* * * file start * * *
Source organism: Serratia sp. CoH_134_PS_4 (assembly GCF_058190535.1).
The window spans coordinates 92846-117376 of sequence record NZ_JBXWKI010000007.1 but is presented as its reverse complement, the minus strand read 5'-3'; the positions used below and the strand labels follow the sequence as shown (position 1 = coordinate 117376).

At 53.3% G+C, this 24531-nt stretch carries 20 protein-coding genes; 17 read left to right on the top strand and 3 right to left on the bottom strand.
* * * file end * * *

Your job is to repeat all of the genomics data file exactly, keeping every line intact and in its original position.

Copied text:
Source organism: Serratia sp. CoH_134_PS_4 (assembly GCF_058190535.1).
The window spans coordinates 92846-117376 of sequence record NZ_JBXWKI010000007.1 but is presented as its reverse complement, the minus strand read 5'-3'; the positions used below and the strand labels follow the sequence as shown (position 1 = coordinate 117376).

At 53.3% G+C, this 24531-nt stretch carries 20 protein-coding genes; 17 read left to right on the top strand and 3 right to left on the bottom strand.